Watching the Western media explain Japan can feel like watching a caveman explain the future.
I was watching Dr. Sanjay Gupta waving around a pocket dosimeter, explaining that his “radiation levels had quadrupled,” when I realized the problem with the coverage of this disaster: There’s no frame of reference.
The idea of “quadrupling radiation” sounds dangerous. It isn’t. Gupta acknowledged this, but CNN’s banner still rang the “TOKYO RADIATION QUADRUPLES” alarm. Another CNN banner read, “Radiation Could Reach US Friday,” without qualifying how much.
Let’s Frame Some References
Each millirem of radiation we receive increases our risk of cancer by about 1 in 4 million. (source). That matches the chance of getting killed by a car if you crossed the street five times.
But don’t listen to me. Here’s Ryugo Hayano, chair of the Physics Dept. at the University of Tokyo, in a Tweet:
The radioactivity level of 16 spots in a 60 kilometer radius of Fukushima Nuclear Power Plant #1 (March 16, 2011): 6.7 to 8.0 Micro Sievert. The radioactivity level of smoking 1.4 cigarettes: 100 Micro Sievert. LET’S SMOKE AND GET RADIATED!
Right now, the radiation levels in Fukushima City are at 20 microsieverts, or 2 millirems – “One thousand times higher than in Japanese cities far from the plant,” says the Wall Street Journal – which, in radiation terms, is equal to what a single computer monitor puts out over two years.
Radiation levels in Tokyo – after they “quadrupled” – are at .808 millirems per hour. That’s crossing the street 4 times. You need 100,000 millirems to get sick; even 500,000 millirems is only lethal half the time.
Is it abnormal? Yes. But given radiation hysteria in the United States, using factors like “quadrupled” or “1,000 times normal levels” frightens more than it enlightens. Combined with talk of a “mass exodus,” “radiation fears,” “nuclear threats” and little context, it’s no wonder Americans are getting hysterical.
This stuff is hard enough for me to figure out in a comfortable living room with electricity and a laptop. Gupta, Cooper, et al shouldn’t be left alone to do a crash-course in nuclear science while sifting through debris. That’s the work of editors. I don’t know where those editors are. They certainly aren’t in Japan.
The Media in Japan
Compare CNN to The Asahi Shimbun, which ran a front-page graphic with comparisons of average radiation levels across the country. In some places – including the city I live in – radiation levels dropped.
Yesterday’s headline in The Japan Times was a masterpiece in dull rationality:
In Japan, calm reporters in front of simple backgrounds and even a hand-crafted diorama are the face of the network during a crisis. It is a calming contrast to torrential news tickers, whooshing noises, flags and industrial music of American media, constantly reminding you that news is urgent.
Here’s my proposal: Western media addresses risks, because it comes from a tradition of informing critical thinking. Japanese media addresses concerns, because it comes from a tradition of maintaining public order.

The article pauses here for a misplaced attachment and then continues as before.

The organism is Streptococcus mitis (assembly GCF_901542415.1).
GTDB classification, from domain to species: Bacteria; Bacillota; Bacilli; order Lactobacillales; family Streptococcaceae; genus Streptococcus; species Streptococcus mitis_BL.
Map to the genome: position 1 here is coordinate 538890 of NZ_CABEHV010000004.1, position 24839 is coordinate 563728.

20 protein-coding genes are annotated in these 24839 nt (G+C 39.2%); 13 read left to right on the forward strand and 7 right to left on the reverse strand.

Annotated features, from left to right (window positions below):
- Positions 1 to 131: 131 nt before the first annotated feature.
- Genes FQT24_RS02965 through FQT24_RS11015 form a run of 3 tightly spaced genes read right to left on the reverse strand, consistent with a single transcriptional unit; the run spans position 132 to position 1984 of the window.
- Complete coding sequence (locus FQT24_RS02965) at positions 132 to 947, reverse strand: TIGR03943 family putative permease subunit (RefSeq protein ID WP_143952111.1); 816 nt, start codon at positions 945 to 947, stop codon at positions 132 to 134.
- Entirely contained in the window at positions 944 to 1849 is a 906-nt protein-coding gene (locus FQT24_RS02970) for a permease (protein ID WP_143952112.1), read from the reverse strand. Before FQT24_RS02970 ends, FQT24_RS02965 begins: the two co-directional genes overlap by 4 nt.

When the Imperial Diet was formed in 1889, it was a natural home for former Samurai. Samurai were highly educated and after being outlawed in 1873 they gravitated towards the military and politics. A handful formed newspaper companies.
The media, as a product of the respected and feared samurai class, maintained relationships with other aristocrats, and its readership. That continues, with a few notable disruptions.
In arrangements called “Kisha clubs,” entities grant press agencies exclusive access, meaning foreign media and more critical independent reporters are left out. Reporters in those clubs are accused of limiting what they publish at the unspoken (always unspoken) urging of their government or corporate hosts – all in the name of maintaining public order.
News reports are often uniform across networks and agencies, which reinforces a sense of accuracy. When the west arrives in Japan and reports on something differently, people get nervous. I heard defensive complaints that western media aren’t “trusting the experts in Japan.”
Odds are, the foreign media aren’t getting any information from the experts in Japan. So they’re panicking.
Samurai vs Caveman
As a former caveman reporter in samurai territory, I don’t blame Dr. Sanjay Gupta for freaking out. We’re trained to be critical. Reporters are supposed to find the worst-case scenario, then work backward, informing readers of all possible risks so they can make informed decisions. The worst-case scenario is that we won’t warn people of an impending disaster. So we err on the side of hyperbole.
In Japan, the worst-case scenario is error. Overstating a threat makes a disaster worse by amplifying fear and disrupting routines. They seem to see their work as thoroughly explaining the most likely scenarios. And Japanese culture is less forgiving of mistakes than the West.
But lately, the Japanese media is getting annoyed. One reporter at a press meeting with the power company that runs the Fukushima plant, watched as the company discussed, at length, their deep regrets.
The reporter cried out, “We don’t care about emotions, we want information!”
That’s a notable turning point.
Since I am a nuclear idiot, I want to recommend some articles, written by scientists and reporters with real editors, that might illuminate some of the radiation risk in Japan: